During the school year when I should be writing papers, catching up on my academic readings, or beginning any number of projects that need to get finished, I am as usual overthinking completely irrelevant and useless pieces of knowledge. In this instance, it has been the Monty Hall problem.

For those that don’t know, the Monty Hall problem is a mathematical brain teaser that proves that up is down, black is white, and chaos is the fundamental nature of the universe. To briefly summarize, there are three doors, and behind one of them is a prize. You pick any door, and without revealing anything, one of the remaining two doors will be opened to unveil the not-prize. You are asked to choose again, and there is now a 2/3 chance the prize will be behind the last, unpicked door. You have a better shot of getting the prize if you switch your answer from original choice. Like I said, chaos.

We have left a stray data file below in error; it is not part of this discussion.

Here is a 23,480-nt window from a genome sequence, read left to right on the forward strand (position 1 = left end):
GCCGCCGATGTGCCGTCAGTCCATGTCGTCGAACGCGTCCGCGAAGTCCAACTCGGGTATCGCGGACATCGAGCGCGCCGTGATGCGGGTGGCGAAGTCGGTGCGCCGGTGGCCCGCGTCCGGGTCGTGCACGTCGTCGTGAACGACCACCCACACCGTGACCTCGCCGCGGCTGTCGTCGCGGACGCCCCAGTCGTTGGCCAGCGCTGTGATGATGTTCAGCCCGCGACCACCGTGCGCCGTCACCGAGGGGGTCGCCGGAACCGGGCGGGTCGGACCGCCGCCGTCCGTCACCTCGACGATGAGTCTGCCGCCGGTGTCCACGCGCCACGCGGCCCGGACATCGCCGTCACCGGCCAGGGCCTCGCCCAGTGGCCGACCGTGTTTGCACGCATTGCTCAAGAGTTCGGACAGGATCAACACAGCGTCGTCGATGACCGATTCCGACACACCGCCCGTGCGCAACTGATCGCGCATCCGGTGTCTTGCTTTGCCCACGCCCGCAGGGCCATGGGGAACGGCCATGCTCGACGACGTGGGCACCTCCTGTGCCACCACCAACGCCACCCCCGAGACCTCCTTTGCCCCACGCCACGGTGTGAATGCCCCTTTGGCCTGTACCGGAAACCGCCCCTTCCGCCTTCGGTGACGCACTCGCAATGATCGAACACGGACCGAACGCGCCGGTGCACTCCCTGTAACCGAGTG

From Wikipedia: Maths!

Anyway, this voodoo of probability increases with additional doors. So if you pick between ten doors, and eight of them reveal the not-prize, you have a 9/10 chance of getting the prize if you switch your answer. What if we increase the number of doors to infinite? There are infinite doors, you pick one, and then all but two doors are eliminated: the one you picked, and a second door. Maths say that there is a 100% certainty of the prize being behind the other door. Now, we could use this as a point of contention in the never-ending 0.999… equals 1 debate, or we could just accept that it is literally impossible to not be behind the second door.

What this means in practical terms is that when you are faced with a universe full of opportunity and choices, you will, with mathematical inevitability, make the wrong decision. Thanks Maths!

Freedom is so important that America paradoxically conflates liberty with wage slavery and obsessive consumerism, and nobody seems to mind because FREEDOM.


I can’t tonight. I’m actually too busy selling my labour to buy products I don’t need.